I’m looking for advice on how to get started with a NAS, probably Synology since it’s beginner friendly and often well recommended. I’m thinking of a 2 bay case with 2x4TB HDDs in RAID1 setup. What do I have to look out for in a device to get the best bang for my bucks?

My use case:

I have various documents, software projects, family pictures, videos that I want to store on something more reliable than a bunch of internal/external HDDs or USB sticks. I have a full *arr stack and jellyfin but I want to move these to my “server” laptop and docker once NAS is setup, and then host the files on it. For projects I might want to self-host gitea down the line.

Some more specific questions:

  1. if I go with a 2 bay NAS case, can i also connect my old external drive to it as a separate drive, can they handle USB3 drives? Will it require reformatting since it was used on windows so far?
  2. are there any issues with connecting docker drives volumes to a NAS?
  3. noise issues - does the NAS itself make a noticeable amount of noise or is it just the drives?
  4. whats the life expectancy of a NAS? if it dies, can I just plug the drives into a new one?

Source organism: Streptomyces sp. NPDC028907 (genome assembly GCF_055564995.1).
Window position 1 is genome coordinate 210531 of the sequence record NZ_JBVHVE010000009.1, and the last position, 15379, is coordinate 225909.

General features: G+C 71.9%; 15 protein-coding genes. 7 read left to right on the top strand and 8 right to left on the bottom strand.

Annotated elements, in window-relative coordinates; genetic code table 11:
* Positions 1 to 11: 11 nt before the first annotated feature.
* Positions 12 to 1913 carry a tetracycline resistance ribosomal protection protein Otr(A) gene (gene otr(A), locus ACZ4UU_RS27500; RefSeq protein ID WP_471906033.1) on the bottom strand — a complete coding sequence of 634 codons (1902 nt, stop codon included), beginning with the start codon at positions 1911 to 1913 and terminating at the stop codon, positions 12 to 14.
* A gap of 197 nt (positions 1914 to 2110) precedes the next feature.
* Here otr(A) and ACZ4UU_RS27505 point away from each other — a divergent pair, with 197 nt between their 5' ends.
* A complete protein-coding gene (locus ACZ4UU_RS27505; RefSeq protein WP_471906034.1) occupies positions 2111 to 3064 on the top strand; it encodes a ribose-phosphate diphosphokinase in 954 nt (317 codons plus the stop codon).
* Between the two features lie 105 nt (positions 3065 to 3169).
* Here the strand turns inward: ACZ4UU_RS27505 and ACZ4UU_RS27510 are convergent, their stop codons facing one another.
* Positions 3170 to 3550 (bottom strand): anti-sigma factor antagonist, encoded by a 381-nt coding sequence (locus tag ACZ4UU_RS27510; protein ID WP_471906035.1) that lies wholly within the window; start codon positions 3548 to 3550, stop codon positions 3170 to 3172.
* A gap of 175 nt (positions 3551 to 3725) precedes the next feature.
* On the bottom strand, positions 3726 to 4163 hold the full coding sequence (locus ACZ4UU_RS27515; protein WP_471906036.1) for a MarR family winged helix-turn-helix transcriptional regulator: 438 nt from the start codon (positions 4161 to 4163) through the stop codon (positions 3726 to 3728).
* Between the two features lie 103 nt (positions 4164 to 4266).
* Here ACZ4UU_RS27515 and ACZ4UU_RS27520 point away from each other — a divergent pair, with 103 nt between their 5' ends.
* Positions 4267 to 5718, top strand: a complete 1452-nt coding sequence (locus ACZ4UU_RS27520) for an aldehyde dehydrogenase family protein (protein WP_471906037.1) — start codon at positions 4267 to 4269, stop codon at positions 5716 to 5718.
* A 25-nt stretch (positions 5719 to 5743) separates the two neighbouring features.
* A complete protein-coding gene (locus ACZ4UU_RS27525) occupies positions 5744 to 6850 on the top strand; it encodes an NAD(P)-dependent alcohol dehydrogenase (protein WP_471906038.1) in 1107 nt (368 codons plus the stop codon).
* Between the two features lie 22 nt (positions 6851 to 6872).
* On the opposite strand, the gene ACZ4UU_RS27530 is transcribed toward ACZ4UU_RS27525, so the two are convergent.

5. does syncthing work well with a NAS or is there a better way of syncing local files to the NAS for backup?

Sorry for the question dump, just wanted to cover as many possible issues as possible 😅

  • @Clusterfck@lemmy.sdf.org
    24 months ago

    Mainstream NASs (like Synology and QNAP) are very good at what they’re built for, which is be available on the network and have plenty of storage.

    They CAN do more, but then you start to notice the limitations. It is still “just a NAS.” It’s not called a NASAHVAVMM (Network Attached Storage and Hypervisor and VM Manager)

    If you want to do what you described, a smaller NAS would probably be good for backups, but look into a fully fledged, capable server too.

    • @dillydogg
      14 months ago

      This is great advice. I think the smaller NAS is a prudent investment now, and the more capable server can come later. I think I don’t want to let perfect be the enemy of good and keep me from investing in a local storage solution.